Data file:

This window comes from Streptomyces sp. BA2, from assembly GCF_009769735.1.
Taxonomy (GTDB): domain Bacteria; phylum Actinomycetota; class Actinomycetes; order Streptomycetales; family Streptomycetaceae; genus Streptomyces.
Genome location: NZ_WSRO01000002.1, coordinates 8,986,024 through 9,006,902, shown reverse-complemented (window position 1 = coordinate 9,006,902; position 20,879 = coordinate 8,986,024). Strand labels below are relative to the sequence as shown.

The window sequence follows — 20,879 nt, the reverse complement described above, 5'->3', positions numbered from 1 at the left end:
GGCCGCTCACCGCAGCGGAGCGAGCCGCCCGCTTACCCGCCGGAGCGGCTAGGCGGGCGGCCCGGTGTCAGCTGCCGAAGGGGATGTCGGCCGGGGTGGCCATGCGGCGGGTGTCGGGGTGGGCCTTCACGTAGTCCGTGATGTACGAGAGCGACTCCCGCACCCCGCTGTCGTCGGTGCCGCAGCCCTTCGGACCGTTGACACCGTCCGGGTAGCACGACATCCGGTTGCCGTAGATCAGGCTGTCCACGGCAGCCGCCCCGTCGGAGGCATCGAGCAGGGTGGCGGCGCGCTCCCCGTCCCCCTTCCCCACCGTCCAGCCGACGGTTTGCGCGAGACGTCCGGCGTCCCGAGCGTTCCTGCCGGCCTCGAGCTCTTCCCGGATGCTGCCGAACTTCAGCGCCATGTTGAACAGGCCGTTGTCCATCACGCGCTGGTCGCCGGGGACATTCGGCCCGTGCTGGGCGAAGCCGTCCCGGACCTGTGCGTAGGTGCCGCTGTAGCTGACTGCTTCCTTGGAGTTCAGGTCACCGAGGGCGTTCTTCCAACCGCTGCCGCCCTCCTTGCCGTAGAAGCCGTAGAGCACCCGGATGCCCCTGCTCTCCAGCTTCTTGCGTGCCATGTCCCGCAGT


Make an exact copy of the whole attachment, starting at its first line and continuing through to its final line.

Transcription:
This window comes from Streptomyces sp. BA2, from assembly GCF_009769735.1.
Taxonomy (GTDB): domain Bacteria; phylum Actinomycetota; class Actinomycetes; order Streptomycetales; family Streptomycetaceae; genus Streptomyces.
Genome location: NZ_WSRO01000002.1, coordinates 8,986,024 through 9,006,902, shown reverse-complemented (window position 1 = coordinate 9,006,902; position 20,879 = coordinate 8,986,024). Strand labels below are relative to the sequence as shown.

The window sequence follows — 20,879 nt, the reverse complement described above, 5'->3', positions numbered from 1 at the left end:
GGCCGCTCACCGCAGCGGAGCGAGCCGCCCGCTTACCCGCCGGAGCGGCTAGGCGGGCGGCCCGGTGTCAGCTGCCGAAGGGGATGTCGGCCGGGGTGGCCATGCGGCGGGTGTCGGGGTGGGCCTTCACGTAGTCCGTGATGTACGAGAGCGACTCCCGCACCCCGCTGTCGTCGGTGCCGCAGCCCTTCGGACCGTTGACACCGTCCGGGTAGCACGACATCCGGTTGCCGTAGATCAGGCTGTCCACGGCAGCCGCCCCGTCGGAGGCATCGAGCAGGGTGGCGGCGCGCTCCCCGTCCCCCTTCCCCACCGTCCAGCCGACGGTTTGCGCGAGACGTCCGGCGTCCCGAGCGTTCCTGCCGGCCTCGAGCTCTTCCCGGATGCTGCCGAACTTCAGCGCCATGTTGAACAGGCCGTTGTCCATCACGCGCTGGTCGCCGGGGACATTCGGCCCGTGCTGGGCGAAGCCGTCCCGGACCTGTGCGTAGGTGCCGCTGTAGCTGACTGCTTCCTTGGAGTTCAGGTCACCGAGGGCGTTCTTCCAACCGCTGCCGCCCTCCTTGCCGTAGAAGCCGTAGAGCACCCGGATGCCCCTGCTCTCCAGCTTCTTGCGTGCCATGTCCCGCAGT